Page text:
Motion MC being considered as parallel to the refracting Plane, let the
other Motion AC be distinguished into two Motions AD and DC, one of
which AD is parallel, and the other DC perpendicular to the refracting
Surface. In like manner, let the Motions of the emerging Rays be
distinguish'd into two, whereof the perpendicular ones are MC/NG × CG
and AD/EF × CF. And if the force of the refracting Plane begins to act
upon the Rays either in that Plane or at a certain distance from it on
the one side, and ends at a certain distance from it on the other side,
and in all places between those two limits acts upon the Rays in Lines
perpendicular to that refracting Plane, and the Actions upon the Rays at
equal distances from the refracting Plane be equal, and at unequal ones
either equal or unequal according to any rate whatever; that Motion of
the Ray which is parallel to the refracting Plane, will suffer no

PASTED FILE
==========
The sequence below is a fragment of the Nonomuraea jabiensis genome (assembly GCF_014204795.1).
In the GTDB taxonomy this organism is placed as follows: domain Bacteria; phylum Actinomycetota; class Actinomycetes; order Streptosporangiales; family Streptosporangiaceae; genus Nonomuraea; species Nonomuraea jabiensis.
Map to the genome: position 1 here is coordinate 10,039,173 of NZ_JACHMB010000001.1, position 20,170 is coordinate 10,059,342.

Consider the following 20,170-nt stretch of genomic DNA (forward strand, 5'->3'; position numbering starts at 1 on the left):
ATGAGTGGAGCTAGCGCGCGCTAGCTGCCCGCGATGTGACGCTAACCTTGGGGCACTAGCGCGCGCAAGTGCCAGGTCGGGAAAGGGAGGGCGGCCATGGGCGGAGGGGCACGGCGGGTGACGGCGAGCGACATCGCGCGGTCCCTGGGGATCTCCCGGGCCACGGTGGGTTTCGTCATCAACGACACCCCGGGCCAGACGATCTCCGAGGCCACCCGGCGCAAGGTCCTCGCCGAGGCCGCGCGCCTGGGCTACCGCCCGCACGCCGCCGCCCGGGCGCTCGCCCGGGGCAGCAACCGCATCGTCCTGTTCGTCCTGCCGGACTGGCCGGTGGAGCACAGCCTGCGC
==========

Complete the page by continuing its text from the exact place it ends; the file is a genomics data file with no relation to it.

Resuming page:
Alteration by that Force; and that Motion which is perpendicular to it
will be altered according to the rule of the foregoing Proposition. If
therefore for the perpendicular velocity of the emerging Ray CN you
write MC/NG × CG as above, then the perpendicular velocity of any other
emerging Ray CE which was AD/EF × CF, will be equal to the square Root
of CD_q_ + (_MCq/NGq_ × CG_q_). And by squaring these Equals, and adding
to them the Equals AD_q_ and MC_q_ - CD_q_, and dividing the Sums by the
Equals CF_q_ + EF_q_ and CG_q_ + NG_q_, you will have _MCq/NGq_ equal to
_ADq/EFq_. Whence AD, the Sine of Incidence, is to EF the Sine of
Refraction, as MC to NG, that is, in a given _ratio_. And this
Demonstration being general, without determining what Light is, or by